Tips & Tricks
Smiley Pancake Faces:
It’s easy to turn an ordinary pancake into a kid-pleasing smiley face pancake. Simply use raisins, nuts, or chocolate chips for the mouth, nose, and eyes. Place the little decorative food pieces on the bubbling side of the pancake before flipping and cooking that last side.
A platter of smiley face pancakes is sure to start the day on a happy note, producing smiles all around the table!
Numerous Tips and Tricks for Pancake Perfection:
Fresh flour makes a difference in pancake flavor and texture, because the simpler the recipe, the more vital high-quality ingredients are. So buy flour from a health food store, local mill, or natural foods section of the grocery store.
Try using cake flour for super light, fluffy pancakes.
Test if the griddle is hot enough by sprinkling a few drops of water on it. If the drops dance and sizzle, it’s ready.
You may want to test the batter and griddle by cooking one trial pancake first.
If your pancakes are browning on the bottom before bubbles appear on top, the griddle is too hot; whereas if the tops become dry before the bottoms are golden brown, the griddle is not hot enough.
Do not over-mix pancake batter because this overdevelops the gluten, resulting in rubbery pancakes. Over-mixing also bursts the batter air bubbles, which are important for light pancakes.
Cook baking soda pancake batter immediately, because the liquid starts reacting immediately, and if you wait too long, the batter will go flat.
Stir the batter gently ONLY until moistened. The remaining small lumps will cook out, so don’t worry about them.
Keep in mind that each cook measures differently, so the batter may need slight adjustments. If the batter seems too thick, thin it with a tablespoon at a time or milk or buttermilk or water; if it seems too thin and runny, blend in a tablespoon or so of flour.
Pancake batter that is too runny equals thin, flat pancakes.
Pancake batter that is too thick means it won’t spread, resulting in thick pancakes with doughy centers.
Pancake batter consistency is important, but sometimes unpredictable, since ingredients, how long the batter sits, and even weather affect the batter.
Keep in mind that batters made with wheat flour will thicken as they stand.
A ladle works for pouring pancake batter, but if you use one, realize that the highter you hod it, the more you risk breaking the air bubbles in the batter. Therefore, hold the ladle near the surface of the griddle.
You want at least an inch of space between cooking pancakes, so remember when you pour the batter that it will spread.
Resist the urge to move pancakes while the first side is cooking, as this will break the seal between the pancake and cooking surface, meaning the pancake will not cook as evenly.
Similarly, turn pancakes only once. The second side never cooks as evenly as the first, and takes only about half the time to cook as the first.
A thin, broad spatula slides easily under delicate pancakes and enables you to flip them without mangling them.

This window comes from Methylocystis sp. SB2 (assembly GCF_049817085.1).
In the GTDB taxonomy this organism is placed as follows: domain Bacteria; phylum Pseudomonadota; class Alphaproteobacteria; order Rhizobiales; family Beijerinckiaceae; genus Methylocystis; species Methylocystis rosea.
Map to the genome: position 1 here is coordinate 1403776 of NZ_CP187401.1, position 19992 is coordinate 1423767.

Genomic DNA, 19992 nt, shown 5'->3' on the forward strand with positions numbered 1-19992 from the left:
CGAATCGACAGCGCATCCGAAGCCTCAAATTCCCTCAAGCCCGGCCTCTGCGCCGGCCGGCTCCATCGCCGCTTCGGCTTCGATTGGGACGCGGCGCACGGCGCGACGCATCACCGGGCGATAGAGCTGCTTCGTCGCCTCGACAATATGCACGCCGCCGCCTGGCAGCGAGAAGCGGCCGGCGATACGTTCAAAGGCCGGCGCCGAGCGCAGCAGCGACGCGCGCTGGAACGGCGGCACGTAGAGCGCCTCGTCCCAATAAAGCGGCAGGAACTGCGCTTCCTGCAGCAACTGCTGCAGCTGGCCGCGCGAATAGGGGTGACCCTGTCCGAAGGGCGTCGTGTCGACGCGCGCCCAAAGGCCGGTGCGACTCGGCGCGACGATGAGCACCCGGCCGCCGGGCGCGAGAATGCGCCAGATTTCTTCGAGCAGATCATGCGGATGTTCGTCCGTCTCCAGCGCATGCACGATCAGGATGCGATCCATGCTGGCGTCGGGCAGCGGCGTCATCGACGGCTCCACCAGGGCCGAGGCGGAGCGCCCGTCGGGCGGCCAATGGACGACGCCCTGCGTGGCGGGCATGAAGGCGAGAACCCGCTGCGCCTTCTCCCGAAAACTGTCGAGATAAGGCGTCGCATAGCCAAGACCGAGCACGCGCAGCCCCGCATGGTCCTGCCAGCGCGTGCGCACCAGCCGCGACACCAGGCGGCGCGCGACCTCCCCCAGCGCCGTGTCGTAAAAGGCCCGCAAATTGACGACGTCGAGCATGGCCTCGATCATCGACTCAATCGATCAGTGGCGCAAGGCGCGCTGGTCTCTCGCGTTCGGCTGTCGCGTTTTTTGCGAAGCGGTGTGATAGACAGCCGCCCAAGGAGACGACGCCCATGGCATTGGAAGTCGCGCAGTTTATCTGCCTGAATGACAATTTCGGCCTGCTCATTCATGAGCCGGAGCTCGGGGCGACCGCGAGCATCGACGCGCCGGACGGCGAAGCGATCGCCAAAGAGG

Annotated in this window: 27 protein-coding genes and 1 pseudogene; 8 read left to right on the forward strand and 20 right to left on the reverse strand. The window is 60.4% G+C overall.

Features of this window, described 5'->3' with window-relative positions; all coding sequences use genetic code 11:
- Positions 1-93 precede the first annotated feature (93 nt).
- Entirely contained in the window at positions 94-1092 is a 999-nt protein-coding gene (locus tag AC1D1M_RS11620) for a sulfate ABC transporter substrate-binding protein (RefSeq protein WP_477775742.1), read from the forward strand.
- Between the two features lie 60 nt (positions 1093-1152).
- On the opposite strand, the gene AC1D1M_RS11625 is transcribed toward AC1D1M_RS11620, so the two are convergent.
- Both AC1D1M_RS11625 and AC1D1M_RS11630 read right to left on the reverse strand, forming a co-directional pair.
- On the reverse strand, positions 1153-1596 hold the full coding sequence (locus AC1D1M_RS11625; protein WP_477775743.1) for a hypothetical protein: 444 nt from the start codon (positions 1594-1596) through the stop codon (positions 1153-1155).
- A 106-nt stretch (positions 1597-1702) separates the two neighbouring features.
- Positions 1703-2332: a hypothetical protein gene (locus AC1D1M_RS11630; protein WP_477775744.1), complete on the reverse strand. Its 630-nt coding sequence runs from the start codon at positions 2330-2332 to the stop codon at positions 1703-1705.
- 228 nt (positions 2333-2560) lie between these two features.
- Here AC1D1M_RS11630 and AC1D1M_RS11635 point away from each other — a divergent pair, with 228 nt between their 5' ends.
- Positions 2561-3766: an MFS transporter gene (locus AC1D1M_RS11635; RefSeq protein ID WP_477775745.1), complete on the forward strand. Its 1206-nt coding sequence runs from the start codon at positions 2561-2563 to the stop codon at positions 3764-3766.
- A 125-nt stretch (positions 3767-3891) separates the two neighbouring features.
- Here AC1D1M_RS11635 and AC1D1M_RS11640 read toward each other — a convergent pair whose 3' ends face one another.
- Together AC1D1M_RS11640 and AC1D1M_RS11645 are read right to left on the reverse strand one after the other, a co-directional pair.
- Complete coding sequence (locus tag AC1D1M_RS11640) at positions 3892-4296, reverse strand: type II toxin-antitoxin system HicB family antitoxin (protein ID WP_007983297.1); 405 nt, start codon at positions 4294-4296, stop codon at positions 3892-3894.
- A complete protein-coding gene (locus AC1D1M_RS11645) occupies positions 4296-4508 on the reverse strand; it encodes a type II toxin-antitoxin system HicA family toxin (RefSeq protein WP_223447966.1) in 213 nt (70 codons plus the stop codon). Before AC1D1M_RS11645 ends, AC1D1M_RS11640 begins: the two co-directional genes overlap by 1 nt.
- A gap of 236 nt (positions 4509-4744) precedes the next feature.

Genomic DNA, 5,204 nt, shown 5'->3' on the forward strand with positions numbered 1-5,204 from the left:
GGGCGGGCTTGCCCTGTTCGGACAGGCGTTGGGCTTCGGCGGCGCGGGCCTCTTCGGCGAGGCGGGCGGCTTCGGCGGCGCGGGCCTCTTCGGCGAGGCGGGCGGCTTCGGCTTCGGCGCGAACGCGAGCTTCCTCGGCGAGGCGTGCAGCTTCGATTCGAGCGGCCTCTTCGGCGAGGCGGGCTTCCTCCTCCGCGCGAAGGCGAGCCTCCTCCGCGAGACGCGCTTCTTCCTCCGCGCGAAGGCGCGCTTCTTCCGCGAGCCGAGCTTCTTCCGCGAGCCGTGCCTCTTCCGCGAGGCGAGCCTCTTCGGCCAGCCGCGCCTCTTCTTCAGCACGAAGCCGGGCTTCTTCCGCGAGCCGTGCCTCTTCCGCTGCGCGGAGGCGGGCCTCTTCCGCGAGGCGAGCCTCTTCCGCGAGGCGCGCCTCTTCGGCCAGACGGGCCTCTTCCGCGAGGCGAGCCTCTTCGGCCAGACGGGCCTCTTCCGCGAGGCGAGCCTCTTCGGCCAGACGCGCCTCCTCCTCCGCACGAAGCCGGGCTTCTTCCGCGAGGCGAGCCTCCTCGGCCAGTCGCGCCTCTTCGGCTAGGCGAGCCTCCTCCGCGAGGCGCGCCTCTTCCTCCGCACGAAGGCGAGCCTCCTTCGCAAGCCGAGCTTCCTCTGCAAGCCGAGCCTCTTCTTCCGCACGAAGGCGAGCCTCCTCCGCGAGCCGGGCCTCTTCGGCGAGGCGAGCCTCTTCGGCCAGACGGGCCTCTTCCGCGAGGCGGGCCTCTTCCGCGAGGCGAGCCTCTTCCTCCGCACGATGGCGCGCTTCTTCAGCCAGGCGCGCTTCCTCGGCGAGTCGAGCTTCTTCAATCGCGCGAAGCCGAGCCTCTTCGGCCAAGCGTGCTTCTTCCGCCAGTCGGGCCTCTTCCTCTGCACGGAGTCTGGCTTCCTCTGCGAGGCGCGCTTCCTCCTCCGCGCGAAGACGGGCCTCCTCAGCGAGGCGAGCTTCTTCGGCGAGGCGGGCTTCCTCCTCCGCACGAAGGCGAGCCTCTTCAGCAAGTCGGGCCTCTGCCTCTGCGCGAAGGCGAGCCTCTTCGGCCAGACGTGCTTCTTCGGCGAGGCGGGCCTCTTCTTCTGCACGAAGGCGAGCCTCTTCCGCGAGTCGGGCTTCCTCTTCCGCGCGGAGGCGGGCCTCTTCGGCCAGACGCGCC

Lift only the edge of a pancake with a spatula to see if it’s golden brown and ready to flip.
Flip gently, don’t toss your pancakes sky-high unless you want them stuck on the ceiling or the floor!
After flipping, cook 1-2 minutes more.
NEVER pat pancakes with the spatula.
Leftover Pancakes and Reheating
Freeze leftover pancakes in airtight plastic bags.
Reheat pancakes in a toaster, toaster oven or regular oven at 350 degrees for 5 to 10 minutes. If using the oven, first place the pancakes in a single layer on a foil-lined baking sheet.
Reheating pancakes in a microwave is not recommended, as it tends to toughen pancakes.
If you like eating pancakes often, make your own mix to have handy. Simply blend the dry ingredients of your favorite recipe and store in an airtight container in a cool, dry place.
Pancake Presentation Tips
Make the pancakes a uniform size and arrange them nicely on a serving platter (kept warm in the oven).
Warm the plates and syrup and butter.
Heat the syrup in a microwave-safe little pitcher for 15-30 seconds.
Serve pancakes with the nicest sides facing up.
Garnish pancakes with a dusting of powdered sugar, cocoa, fresh fruit slices, or nuts.
Warm Honey Syrup
Heat honey to the boiling point and it will become thin and pourable, a deliciously different pancake syrup.
Creative “Letter” Pancakes
Fill a sealable plastic bag with pancake batter (or use a squeeze bottle), cut a hole in the corner of the bag and squeeze the batter out, writing letters to spell your child’s name or initials. Note: The size of the hole will determine the size of the pancake letters.
Sometimes all you need to make a good pancake an awesome pancake is the right topping. Be creative, and you just may discover the best pancake topping ever.
Move over maple syrup. It’s time to try something new!
Below you will find our selection of
Delicious Pancake Topping Suggestions:
Canned fruit pie fillings
Jam (heat in microwave and stir, this makes a nice, pourable consistency.)
Cream cheese (don’t forget all the flavored varieties!)
Simply dust with powdered sugar or cocoa. You could even use a simple stencil (snowflake, heart, star, etc. . .) for a stunning effect!